Last week, the Atlanta City Council passed ordinance 17-0-1654, which will require all new residential homes and public parking facilities in the city to be capable of accommodating electric vehicles (EV).
According to a press release, the ordinance requires 20% of the spaces in all new commercial and multifamily parking structures be “EV ready”; it also requires that all new development of residential homes be equipped with the infrastructure needed to install EV charging stations, such as conduit, wiring and electrical capacity.
“The City of Atlanta has taken a historic step to increase our EV readiness and to ensure we remain a leading city in sustainability. I want to thank Councilmember Keisha Lance Bottoms for introducing this legislation and the Atlanta City Council for their work to pass this ordinance,” says Atlanta Mayor Kasim Reed in the release. “I am proud of our city’s commitment to energy conservation, as well as our efforts to ensure that EVs and EV charging stations remain accessible to everyone.”
“EVs have zero tailpipe emissions,” adds Stephanie Stuckey, Atlanta’s chief resilience officer. “While our air quality is improving, we still need to be mindful of our ozone and particulate pollution, such as nitrogen oxides. Atlanta is committed to a clean, healthy environment for our residents and visitors, especially our most vulnerable populations. Transitioning to alternative forms of fuel and transportation is critical to this commitment.”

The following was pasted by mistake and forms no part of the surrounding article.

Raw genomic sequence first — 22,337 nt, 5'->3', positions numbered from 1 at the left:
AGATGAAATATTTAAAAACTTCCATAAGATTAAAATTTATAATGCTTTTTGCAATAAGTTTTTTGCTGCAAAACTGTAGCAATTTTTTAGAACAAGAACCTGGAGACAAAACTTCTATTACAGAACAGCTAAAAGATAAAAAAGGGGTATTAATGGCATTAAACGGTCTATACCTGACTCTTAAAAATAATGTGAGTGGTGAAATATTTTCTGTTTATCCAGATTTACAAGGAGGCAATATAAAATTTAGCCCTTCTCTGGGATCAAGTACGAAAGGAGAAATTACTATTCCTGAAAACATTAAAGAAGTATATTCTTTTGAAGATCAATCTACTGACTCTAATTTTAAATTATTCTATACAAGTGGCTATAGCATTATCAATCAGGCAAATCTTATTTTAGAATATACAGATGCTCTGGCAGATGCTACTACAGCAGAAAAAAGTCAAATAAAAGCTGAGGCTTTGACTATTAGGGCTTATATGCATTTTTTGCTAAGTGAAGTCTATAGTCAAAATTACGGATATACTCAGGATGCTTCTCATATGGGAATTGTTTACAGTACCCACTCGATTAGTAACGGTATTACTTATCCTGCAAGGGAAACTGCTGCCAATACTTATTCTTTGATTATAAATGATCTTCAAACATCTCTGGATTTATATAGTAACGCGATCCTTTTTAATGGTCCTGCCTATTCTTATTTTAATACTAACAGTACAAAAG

Under the Reed administration, the City of Atlanta has been committed to integrating alternative fuel vehicles into its municipal fleet and providing infrastructure for residents and visitors in Atlanta. Through an innovative public-private partnership, the city deployed 60 EVs, along with the corresponding infrastructure charging network, to the its municipal fleet inventory last year. The program will ultimately reduce the city’s dependence on fossil fuels while saving taxpayers thousands of dollars per year. In addition, the EV fleet program is aligned with the city’s Power to Change Plan, which seeks to reduce vehicle emissions by 20% by the year 2020.
The city also deployed five neighborhood EVs for the Atlanta Police Department PATH Force Unit, the Atlanta Fire Rescue Department and the Department of Parks and Recreation to access the Atlanta BeltLine with zero emissions in June 2016.
The City’s other notable accomplishments in promoting clean technologies include Atlanta’s recent commitment to transition to 100 percent clean energy sources for municipal operations by 2025 and for the entire city by 2035; contracting $160 million in energy efficiency retrofits in municipal buildings; and participation in the U.S. Department of Energy’s Better Buildings Challenge program with 114 million square feet of building space committed to reducing their energy and water consumption by at least 20 percent by 2020.